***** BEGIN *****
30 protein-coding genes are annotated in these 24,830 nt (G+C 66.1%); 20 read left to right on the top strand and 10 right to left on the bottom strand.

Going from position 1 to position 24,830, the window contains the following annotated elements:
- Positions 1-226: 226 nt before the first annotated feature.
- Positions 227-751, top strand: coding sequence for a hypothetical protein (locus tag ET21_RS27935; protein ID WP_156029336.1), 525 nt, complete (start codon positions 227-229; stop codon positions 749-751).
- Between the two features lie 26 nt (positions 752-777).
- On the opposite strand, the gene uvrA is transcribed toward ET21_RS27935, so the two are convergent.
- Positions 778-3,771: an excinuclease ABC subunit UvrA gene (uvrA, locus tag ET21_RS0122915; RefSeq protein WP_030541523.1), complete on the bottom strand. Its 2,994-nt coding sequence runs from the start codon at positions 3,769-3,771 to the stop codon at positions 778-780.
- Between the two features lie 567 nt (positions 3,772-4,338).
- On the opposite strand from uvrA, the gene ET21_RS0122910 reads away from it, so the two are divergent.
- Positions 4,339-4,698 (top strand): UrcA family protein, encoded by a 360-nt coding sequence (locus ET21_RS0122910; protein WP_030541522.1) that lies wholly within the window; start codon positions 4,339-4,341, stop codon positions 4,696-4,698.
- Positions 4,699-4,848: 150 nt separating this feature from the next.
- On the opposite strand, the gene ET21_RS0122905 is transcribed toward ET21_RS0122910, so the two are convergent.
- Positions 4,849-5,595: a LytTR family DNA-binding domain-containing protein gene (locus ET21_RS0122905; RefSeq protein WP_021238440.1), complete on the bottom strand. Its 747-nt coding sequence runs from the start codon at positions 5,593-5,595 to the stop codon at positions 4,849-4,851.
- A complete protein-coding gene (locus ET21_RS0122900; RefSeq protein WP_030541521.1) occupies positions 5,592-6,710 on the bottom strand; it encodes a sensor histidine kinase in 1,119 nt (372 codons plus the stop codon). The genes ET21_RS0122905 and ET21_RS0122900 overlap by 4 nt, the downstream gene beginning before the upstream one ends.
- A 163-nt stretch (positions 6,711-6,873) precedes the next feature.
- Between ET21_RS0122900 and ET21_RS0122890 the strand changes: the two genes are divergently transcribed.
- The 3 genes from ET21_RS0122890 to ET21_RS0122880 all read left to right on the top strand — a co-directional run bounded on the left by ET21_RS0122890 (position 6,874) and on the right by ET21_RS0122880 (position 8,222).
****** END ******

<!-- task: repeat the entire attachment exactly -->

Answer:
30 protein-coding genes are annotated in these 24,830 nt (G+C 66.1%); 20 read left to right on the top strand and 10 right to left on the bottom strand.

Going from position 1 to position 24,830, the window contains the following annotated elements:
- Positions 1-226: 226 nt before the first annotated feature.
- Positions 227-751, top strand: coding sequence for a hypothetical protein (locus tag ET21_RS27935; protein ID WP_156029336.1), 525 nt, complete (start codon positions 227-229; stop codon positions 749-751).
- Between the two features lie 26 nt (positions 752-777).
- On the opposite strand, the gene uvrA is transcribed toward ET21_RS27935, so the two are convergent.
- Positions 778-3,771: an excinuclease ABC subunit UvrA gene (uvrA, locus tag ET21_RS0122915; RefSeq protein WP_030541523.1), complete on the bottom strand. Its 2,994-nt coding sequence runs from the start codon at positions 3,769-3,771 to the stop codon at positions 778-780.
- Between the two features lie 567 nt (positions 3,772-4,338).
- On the opposite strand from uvrA, the gene ET21_RS0122910 reads away from it, so the two are divergent.
- Positions 4,339-4,698 (top strand): UrcA family protein, encoded by a 360-nt coding sequence (locus ET21_RS0122910; protein WP_030541522.1) that lies wholly within the window; start codon positions 4,339-4,341, stop codon positions 4,696-4,698.
- Positions 4,699-4,848: 150 nt separating this feature from the next.
- On the opposite strand, the gene ET21_RS0122905 is transcribed toward ET21_RS0122910, so the two are convergent.
- Positions 4,849-5,595: a LytTR family DNA-binding domain-containing protein gene (locus ET21_RS0122905; RefSeq protein WP_021238440.1), complete on the bottom strand. Its 747-nt coding sequence runs from the start codon at positions 5,593-5,595 to the stop codon at positions 4,849-4,851.
- A complete protein-coding gene (locus ET21_RS0122900; RefSeq protein WP_030541521.1) occupies positions 5,592-6,710 on the bottom strand; it encodes a sensor histidine kinase in 1,119 nt (372 codons plus the stop codon). The genes ET21_RS0122905 and ET21_RS0122900 overlap by 4 nt, the downstream gene beginning before the upstream one ends.
- A 163-nt stretch (positions 6,711-6,873) precedes the next feature.
- Between ET21_RS0122900 and ET21_RS0122890 the strand changes: the two genes are divergently transcribed.
- The 3 genes from ET21_RS0122890 to ET21_RS0122880 all read left to right on the top strand — a co-directional run bounded on the left by ET21_RS0122890 (position 6,874) and on the right by ET21_RS0122880 (position 8,222).